Hoffarth: Is it fair to compare Colin Kaepernick and Muhammad Ali?
By Tom Hoffarth
Colin Kaepernick, Muhammad Ali.
In the same breath? The same conversation? Heading toward the same legacy?
It’s something we keep hearing. It’s nothing we take lightly.
But how do these men connect on the accuracy meter?
“I think there’s a huge correlation,” said Jonathan Eig, whose new expansive book, “Ali: A Life” (Houghton Mifflin Harcourt, 606 pages, $30), doesn’t officially come out until Tuesday but has already matriculated to some book store shelves – perhaps because of the timely nature.
The Chicago-based Eig, who has done previous books on the social significance of Jackie Robinson and Lou Gehrig, doesn’t hesitate when connecting dots from Ali to Kaepernick and beyond after all that’s been happening in the politics-colliding-with-sports narrative of late.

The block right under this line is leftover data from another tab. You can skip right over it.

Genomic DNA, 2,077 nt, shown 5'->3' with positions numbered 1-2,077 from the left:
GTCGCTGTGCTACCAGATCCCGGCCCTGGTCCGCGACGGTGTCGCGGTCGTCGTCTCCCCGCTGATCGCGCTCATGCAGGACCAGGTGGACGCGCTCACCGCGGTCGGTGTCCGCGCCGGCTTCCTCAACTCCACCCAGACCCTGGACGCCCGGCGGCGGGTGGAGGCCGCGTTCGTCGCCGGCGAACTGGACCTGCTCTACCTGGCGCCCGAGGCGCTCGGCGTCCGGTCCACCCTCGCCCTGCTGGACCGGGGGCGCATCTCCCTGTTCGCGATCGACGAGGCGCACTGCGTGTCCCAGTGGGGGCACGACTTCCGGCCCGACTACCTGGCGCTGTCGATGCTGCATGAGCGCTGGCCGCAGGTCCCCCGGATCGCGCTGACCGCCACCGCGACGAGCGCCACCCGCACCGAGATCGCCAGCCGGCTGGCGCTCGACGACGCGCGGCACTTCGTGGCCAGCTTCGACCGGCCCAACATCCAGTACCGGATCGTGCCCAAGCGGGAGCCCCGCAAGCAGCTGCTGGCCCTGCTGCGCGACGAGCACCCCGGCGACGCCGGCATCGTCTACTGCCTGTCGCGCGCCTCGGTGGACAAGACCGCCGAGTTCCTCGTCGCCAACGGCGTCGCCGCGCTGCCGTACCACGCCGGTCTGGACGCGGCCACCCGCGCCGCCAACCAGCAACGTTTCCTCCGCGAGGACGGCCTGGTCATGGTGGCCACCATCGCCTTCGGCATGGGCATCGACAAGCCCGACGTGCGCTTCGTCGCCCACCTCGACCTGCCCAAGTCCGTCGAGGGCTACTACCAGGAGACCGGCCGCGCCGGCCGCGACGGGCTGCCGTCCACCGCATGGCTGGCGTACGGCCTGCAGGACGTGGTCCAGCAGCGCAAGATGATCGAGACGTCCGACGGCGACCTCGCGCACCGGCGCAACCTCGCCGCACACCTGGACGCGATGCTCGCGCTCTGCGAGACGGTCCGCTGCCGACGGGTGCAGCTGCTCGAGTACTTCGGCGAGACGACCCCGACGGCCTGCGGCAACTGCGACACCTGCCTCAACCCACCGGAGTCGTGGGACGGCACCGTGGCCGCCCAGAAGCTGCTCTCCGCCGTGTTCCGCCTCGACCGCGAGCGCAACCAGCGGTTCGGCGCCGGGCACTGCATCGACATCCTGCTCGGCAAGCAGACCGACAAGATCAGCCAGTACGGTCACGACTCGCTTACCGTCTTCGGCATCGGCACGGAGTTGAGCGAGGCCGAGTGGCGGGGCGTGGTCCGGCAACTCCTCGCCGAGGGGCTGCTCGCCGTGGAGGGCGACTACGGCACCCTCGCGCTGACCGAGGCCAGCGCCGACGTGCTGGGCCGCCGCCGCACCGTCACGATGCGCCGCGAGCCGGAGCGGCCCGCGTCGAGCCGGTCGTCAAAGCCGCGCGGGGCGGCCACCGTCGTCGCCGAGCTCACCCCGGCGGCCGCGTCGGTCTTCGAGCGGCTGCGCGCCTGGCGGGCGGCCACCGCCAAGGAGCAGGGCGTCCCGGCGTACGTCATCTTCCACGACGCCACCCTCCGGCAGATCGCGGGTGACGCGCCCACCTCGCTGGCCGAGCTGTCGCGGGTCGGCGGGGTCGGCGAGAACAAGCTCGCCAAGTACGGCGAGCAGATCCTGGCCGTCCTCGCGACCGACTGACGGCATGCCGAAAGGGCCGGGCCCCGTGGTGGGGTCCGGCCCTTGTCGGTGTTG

“Athletes today are following a tradition set by Ali, saying we have a right to be more than just entertainers, we’re not here to play just because you pay us,” said Eig. “We’re human beings and we have a right to speak out in what we believe in just like anybody else in America.”
Speaking of which …
‘THIS GENERATION’S ALI’
Noted sports and political activist Harry Edwards was one of the more prominent people to call Kaepernick “this generation’s Ali” going back to last season when the then-San Francisco 49ers quarterback started taking a knee during the playing of the national anthem.
It took a little while before some even noticed. Kapernick explained how he was doing it because he was “not going to stand up to show pride in a flag for a country that oppresses black people and people of color” in light of the recent police-related killings of black people.
Edwards noticed and in an interview with the San Jose Mercury News last December, he elaborated:
“In the same sense that nobody would have ever suspected that the heavyweight champion of the world — somebody […]